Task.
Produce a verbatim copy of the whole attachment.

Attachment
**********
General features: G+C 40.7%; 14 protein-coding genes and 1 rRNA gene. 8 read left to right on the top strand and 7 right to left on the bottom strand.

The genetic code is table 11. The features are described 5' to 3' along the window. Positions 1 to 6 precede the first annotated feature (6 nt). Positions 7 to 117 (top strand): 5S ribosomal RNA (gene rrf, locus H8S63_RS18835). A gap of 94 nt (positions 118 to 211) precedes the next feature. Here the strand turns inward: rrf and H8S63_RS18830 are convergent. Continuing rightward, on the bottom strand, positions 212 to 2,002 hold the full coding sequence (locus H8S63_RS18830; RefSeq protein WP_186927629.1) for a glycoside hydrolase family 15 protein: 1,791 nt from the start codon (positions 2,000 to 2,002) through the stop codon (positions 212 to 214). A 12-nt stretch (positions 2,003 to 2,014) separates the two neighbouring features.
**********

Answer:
General features: G+C 40.7%; 14 protein-coding genes and 1 rRNA gene. 8 read left to right on the top strand and 7 right to left on the bottom strand.

The genetic code is table 11. The features are described 5' to 3' along the window. Positions 1 to 6 precede the first annotated feature (6 nt). Positions 7 to 117 (top strand): 5S ribosomal RNA (gene rrf, locus H8S63_RS18835). A gap of 94 nt (positions 118 to 211) precedes the next feature. Here the strand turns inward: rrf and H8S63_RS18830 are convergent. Continuing rightward, on the bottom strand, positions 212 to 2,002 hold the full coding sequence (locus H8S63_RS18830; RefSeq protein WP_186927629.1) for a glycoside hydrolase family 15 protein: 1,791 nt from the start codon (positions 2,000 to 2,002) through the stop codon (positions 212 to 214). A 12-nt stretch (positions 2,003 to 2,014) separates the two neighbouring features.